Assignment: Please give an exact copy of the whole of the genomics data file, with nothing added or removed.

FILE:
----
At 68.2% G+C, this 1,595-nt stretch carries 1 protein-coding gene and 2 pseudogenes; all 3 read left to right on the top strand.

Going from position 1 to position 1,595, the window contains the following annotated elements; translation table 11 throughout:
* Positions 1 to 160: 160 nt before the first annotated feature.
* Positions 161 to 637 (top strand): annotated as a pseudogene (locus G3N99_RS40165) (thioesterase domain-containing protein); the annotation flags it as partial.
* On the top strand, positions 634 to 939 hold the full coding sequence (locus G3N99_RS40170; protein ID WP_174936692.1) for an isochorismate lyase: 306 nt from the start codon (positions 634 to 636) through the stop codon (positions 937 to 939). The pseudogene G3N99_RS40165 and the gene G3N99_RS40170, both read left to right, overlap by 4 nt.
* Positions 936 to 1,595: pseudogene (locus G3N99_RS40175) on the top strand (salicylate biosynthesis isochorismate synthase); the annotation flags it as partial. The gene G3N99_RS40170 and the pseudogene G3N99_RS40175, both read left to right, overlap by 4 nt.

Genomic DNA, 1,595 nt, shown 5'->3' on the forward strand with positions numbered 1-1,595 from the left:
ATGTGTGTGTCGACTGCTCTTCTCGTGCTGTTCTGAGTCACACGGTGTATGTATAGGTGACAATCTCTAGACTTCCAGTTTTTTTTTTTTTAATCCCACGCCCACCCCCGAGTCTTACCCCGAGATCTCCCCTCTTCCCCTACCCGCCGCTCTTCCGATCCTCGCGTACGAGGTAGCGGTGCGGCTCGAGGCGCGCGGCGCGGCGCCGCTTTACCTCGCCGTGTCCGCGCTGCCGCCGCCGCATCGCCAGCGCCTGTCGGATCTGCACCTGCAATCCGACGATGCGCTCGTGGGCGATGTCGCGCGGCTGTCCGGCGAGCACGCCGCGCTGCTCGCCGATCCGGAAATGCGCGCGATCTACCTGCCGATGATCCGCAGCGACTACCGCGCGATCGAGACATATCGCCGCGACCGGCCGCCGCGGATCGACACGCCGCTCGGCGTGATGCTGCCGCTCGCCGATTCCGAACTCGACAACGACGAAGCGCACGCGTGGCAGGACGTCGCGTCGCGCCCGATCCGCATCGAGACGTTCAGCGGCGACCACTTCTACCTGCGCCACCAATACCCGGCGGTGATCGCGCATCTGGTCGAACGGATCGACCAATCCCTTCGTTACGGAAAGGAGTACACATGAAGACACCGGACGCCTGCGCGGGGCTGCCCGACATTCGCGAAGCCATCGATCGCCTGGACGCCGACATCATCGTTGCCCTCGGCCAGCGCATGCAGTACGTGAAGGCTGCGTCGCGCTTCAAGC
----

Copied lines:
At 68.2% G+C, this 1,595-nt stretch carries 1 protein-coding gene and 2 pseudogenes; all 3 read left to right on the top strand.

Going from position 1 to position 1,595, the window contains the following annotated elements; translation table 11 throughout:
* Positions 1 to 160: 160 nt before the first annotated feature.
* Positions 161 to 637 (top strand): annotated as a pseudogene (locus G3N99_RS40165) (thioesterase domain-containing protein); the annotation flags it as partial.
* On the top strand, positions 634 to 939 hold the full coding sequence (locus G3N99_RS40170; protein ID WP_174936692.1) for an isochorismate lyase: 306 nt from the start codon (positions 634 to 636) through the stop codon (positions 937 to 939). The pseudogene G3N99_RS40165 and the gene G3N99_RS40170, both read left to right, overlap by 4 nt.
* Positions 936 to 1,595: pseudogene (locus G3N99_RS40175) on the top strand (salicylate biosynthesis isochorismate synthase); the annotation flags it as partial. The gene G3N99_RS40170 and the pseudogene G3N99_RS40175, both read left to right, overlap by 4 nt.

Genomic DNA, 1,595 nt, shown 5'->3' on the forward strand with positions numbered 1-1,595 from the left:
ATGTGTGTGTCGACTGCTCTTCTCGTGCTGTTCTGAGTCACACGGTGTATGTATAGGTGACAATCTCTAGACTTCCAGTTTTTTTTTTTTTAATCCCACGCCCACCCCCGAGTCTTACCCCGAGATCTCCCCTCTTCCCCTACCCGCCGCTCTTCCGATCCTCGCGTACGAGGTAGCGGTGCGGCTCGAGGCGCGCGGCGCGGCGCCGCTTTACCTCGCCGTGTCCGCGCTGCCGCCGCCGCATCGCCAGCGCCTGTCGGATCTGCACCTGCAATCCGACGATGCGCTCGTGGGCGATGTCGCGCGGCTGTCCGGCGAGCACGCCGCGCTGCTCGCCGATCCGGAAATGCGCGCGATCTACCTGCCGATGATCCGCAGCGACTACCGCGCGATCGAGACATATCGCCGCGACCGGCCGCCGCGGATCGACACGCCGCTCGGCGTGATGCTGCCGCTCGCCGATTCCGAACTCGACAACGACGAAGCGCACGCGTGGCAGGACGTCGCGTCGCGCCCGATCCGCATCGAGACGTTCAGCGGCGACCACTTCTACCTGCGCCACCAATACCCGGCGGTGATCGCGCATCTGGTCGAACGGATCGACCAATCCCTTCGTTACGGAAAGGAGTACACATGAAGACACCGGACGCCTGCGCGGGGCTGCCCGACATTCGCGAAGCCATCGATCGCCTGGACGCCGACATCATCGTTGCCCTCGGCCAGCGCATGCAGTACGTGAAGGCTGCGTCGCGCTTCAAGC